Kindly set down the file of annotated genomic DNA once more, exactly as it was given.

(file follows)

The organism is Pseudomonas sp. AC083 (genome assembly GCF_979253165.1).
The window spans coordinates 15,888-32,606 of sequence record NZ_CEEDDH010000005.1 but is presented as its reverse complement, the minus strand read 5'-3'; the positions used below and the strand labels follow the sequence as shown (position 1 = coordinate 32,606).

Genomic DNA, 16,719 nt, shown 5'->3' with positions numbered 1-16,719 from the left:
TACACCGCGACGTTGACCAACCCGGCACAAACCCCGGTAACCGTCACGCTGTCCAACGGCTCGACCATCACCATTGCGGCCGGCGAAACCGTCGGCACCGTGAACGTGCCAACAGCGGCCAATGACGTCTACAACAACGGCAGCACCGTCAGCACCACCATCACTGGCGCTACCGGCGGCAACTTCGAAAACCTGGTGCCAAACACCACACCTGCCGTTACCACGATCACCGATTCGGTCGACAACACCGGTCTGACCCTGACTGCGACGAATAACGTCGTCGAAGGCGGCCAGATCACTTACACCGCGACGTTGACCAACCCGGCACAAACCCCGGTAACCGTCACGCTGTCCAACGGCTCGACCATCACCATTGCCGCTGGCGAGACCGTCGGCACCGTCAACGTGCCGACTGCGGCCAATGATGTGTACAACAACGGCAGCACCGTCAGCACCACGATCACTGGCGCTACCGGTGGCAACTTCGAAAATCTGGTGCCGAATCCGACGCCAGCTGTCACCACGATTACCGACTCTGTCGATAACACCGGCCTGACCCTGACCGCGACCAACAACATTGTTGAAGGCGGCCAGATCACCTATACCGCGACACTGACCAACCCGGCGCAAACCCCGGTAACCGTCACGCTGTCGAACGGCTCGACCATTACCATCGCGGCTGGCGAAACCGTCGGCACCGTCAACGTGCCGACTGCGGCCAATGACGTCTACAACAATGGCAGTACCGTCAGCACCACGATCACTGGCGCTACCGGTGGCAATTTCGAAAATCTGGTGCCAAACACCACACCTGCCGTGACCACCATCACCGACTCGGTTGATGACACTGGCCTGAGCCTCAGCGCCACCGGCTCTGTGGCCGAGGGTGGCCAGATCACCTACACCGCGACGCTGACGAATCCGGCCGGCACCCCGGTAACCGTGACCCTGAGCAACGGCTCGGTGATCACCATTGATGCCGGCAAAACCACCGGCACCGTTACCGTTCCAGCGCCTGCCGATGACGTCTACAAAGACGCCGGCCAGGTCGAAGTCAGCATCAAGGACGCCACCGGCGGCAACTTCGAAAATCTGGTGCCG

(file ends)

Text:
The organism is Pseudomonas sp. AC083 (genome assembly GCF_979253165.1).
The window spans coordinates 15,888-32,606 of sequence record NZ_CEEDDH010000005.1 but is presented as its reverse complement, the minus strand read 5'-3'; the positions used below and the strand labels follow the sequence as shown (position 1 = coordinate 32,606).

Genomic DNA, 16,719 nt, shown 5'->3' with positions numbered 1-16,719 from the left:
TACACCGCGACGTTGACCAACCCGGCACAAACCCCGGTAACCGTCACGCTGTCCAACGGCTCGACCATCACCATTGCGGCCGGCGAAACCGTCGGCACCGTGAACGTGCCAACAGCGGCCAATGACGTCTACAACAACGGCAGCACCGTCAGCACCACCATCACTGGCGCTACCGGCGGCAACTTCGAAAACCTGGTGCCAAACACCACACCTGCCGTTACCACGATCACCGATTCGGTCGACAACACCGGTCTGACCCTGACTGCGACGAATAACGTCGTCGAAGGCGGCCAGATCACTTACACCGCGACGTTGACCAACCCGGCACAAACCCCGGTAACCGTCACGCTGTCCAACGGCTCGACCATCACCATTGCCGCTGGCGAGACCGTCGGCACCGTCAACGTGCCGACTGCGGCCAATGATGTGTACAACAACGGCAGCACCGTCAGCACCACGATCACTGGCGCTACCGGTGGCAACTTCGAAAATCTGGTGCCGAATCCGACGCCAGCTGTCACCACGATTACCGACTCTGTCGATAACACCGGCCTGACCCTGACCGCGACCAACAACATTGTTGAAGGCGGCCAGATCACCTATACCGCGACACTGACCAACCCGGCGCAAACCCCGGTAACCGTCACGCTGTCGAACGGCTCGACCATTACCATCGCGGCTGGCGAAACCGTCGGCACCGTCAACGTGCCGACTGCGGCCAATGACGTCTACAACAATGGCAGTACCGTCAGCACCACGATCACTGGCGCTACCGGTGGCAATTTCGAAAATCTGGTGCCAAACACCACACCTGCCGTGACCACCATCACCGACTCGGTTGATGACACTGGCCTGAGCCTCAGCGCCACCGGCTCTGTGGCCGAGGGTGGCCAGATCACCTACACCGCGACGCTGACGAATCCGGCCGGCACCCCGGTAACCGTGACCCTGAGCAACGGCTCGGTGATCACCATTGATGCCGGCAAAACCACCGGCACCGTTACCGTTCCAGCGCCTGCCGATGACGTCTACAAAGACGCCGGCCAGGTCGAAGTCAGCATCAAGGACGCCACCGGCGGCAACTTCGAAAATCTGGTGCCG